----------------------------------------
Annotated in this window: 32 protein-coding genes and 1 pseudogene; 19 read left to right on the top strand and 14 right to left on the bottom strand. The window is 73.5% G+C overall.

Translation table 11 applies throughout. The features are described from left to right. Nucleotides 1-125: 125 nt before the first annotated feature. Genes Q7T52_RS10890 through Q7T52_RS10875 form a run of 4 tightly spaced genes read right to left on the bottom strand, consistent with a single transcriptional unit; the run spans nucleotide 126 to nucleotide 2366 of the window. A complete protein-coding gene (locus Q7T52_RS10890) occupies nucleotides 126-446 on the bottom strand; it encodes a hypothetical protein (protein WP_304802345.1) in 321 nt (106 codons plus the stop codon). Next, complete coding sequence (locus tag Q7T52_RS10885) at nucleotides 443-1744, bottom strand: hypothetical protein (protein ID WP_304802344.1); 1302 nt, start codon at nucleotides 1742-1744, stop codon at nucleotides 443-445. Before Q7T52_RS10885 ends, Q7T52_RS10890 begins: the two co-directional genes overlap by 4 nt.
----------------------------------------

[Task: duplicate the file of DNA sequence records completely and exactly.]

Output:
Annotated in this window: 32 protein-coding genes and 1 pseudogene; 19 read left to right on the top strand and 14 right to left on the bottom strand. The window is 73.5% G+C overall.

Translation table 11 applies throughout. The features are described from left to right. Nucleotides 1-125: 125 nt before the first annotated feature. Genes Q7T52_RS10890 through Q7T52_RS10875 form a run of 4 tightly spaced genes read right to left on the bottom strand, consistent with a single transcriptional unit; the run spans nucleotide 126 to nucleotide 2366 of the window. A complete protein-coding gene (locus Q7T52_RS10890) occupies nucleotides 126-446 on the bottom strand; it encodes a hypothetical protein (protein WP_304802345.1) in 321 nt (106 codons plus the stop codon). Next, complete coding sequence (locus tag Q7T52_RS10885) at nucleotides 443-1744, bottom strand: hypothetical protein (protein ID WP_304802344.1); 1302 nt, start codon at nucleotides 1742-1744, stop codon at nucleotides 443-445. Before Q7T52_RS10885 ends, Q7T52_RS10890 begins: the two co-directional genes overlap by 4 nt.